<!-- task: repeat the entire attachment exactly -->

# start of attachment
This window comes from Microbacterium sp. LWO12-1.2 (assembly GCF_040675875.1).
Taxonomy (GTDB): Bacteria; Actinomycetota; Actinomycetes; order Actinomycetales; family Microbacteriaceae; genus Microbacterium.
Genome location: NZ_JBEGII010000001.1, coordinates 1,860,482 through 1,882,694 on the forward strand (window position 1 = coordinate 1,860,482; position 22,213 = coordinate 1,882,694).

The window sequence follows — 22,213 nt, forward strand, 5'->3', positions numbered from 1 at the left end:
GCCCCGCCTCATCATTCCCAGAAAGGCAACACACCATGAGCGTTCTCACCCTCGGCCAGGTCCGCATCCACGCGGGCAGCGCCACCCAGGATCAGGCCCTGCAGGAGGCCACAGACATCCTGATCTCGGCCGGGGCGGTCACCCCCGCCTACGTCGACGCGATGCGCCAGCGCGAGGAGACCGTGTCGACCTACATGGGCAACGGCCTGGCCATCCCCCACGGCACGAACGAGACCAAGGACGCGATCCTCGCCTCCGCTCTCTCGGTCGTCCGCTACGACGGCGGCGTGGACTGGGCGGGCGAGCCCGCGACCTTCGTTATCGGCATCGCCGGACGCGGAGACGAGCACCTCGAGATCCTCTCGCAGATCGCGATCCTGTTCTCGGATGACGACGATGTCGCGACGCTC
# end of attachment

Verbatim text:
This window comes from Microbacterium sp. LWO12-1.2 (assembly GCF_040675875.1).
Taxonomy (GTDB): Bacteria; Actinomycetota; Actinomycetes; order Actinomycetales; family Microbacteriaceae; genus Microbacterium.
Genome location: NZ_JBEGII010000001.1, coordinates 1,860,482 through 1,882,694 on the forward strand (window position 1 = coordinate 1,860,482; position 22,213 = coordinate 1,882,694).

The window sequence follows — 22,213 nt, forward strand, 5'->3', positions numbered from 1 at the left end:
GCCCCGCCTCATCATTCCCAGAAAGGCAACACACCATGAGCGTTCTCACCCTCGGCCAGGTCCGCATCCACGCGGGCAGCGCCACCCAGGATCAGGCCCTGCAGGAGGCCACAGACATCCTGATCTCGGCCGGGGCGGTCACCCCCGCCTACGTCGACGCGATGCGCCAGCGCGAGGAGACCGTGTCGACCTACATGGGCAACGGCCTGGCCATCCCCCACGGCACGAACGAGACCAAGGACGCGATCCTCGCCTCCGCTCTCTCGGTCGTCCGCTACGACGGCGGCGTGGACTGGGCGGGCGAGCCCGCGACCTTCGTTATCGGCATCGCCGGACGCGGAGACGAGCACCTCGAGATCCTCTCGCAGATCGCGATCCTGTTCTCGGATGACGACGATGTCGCGACGCTC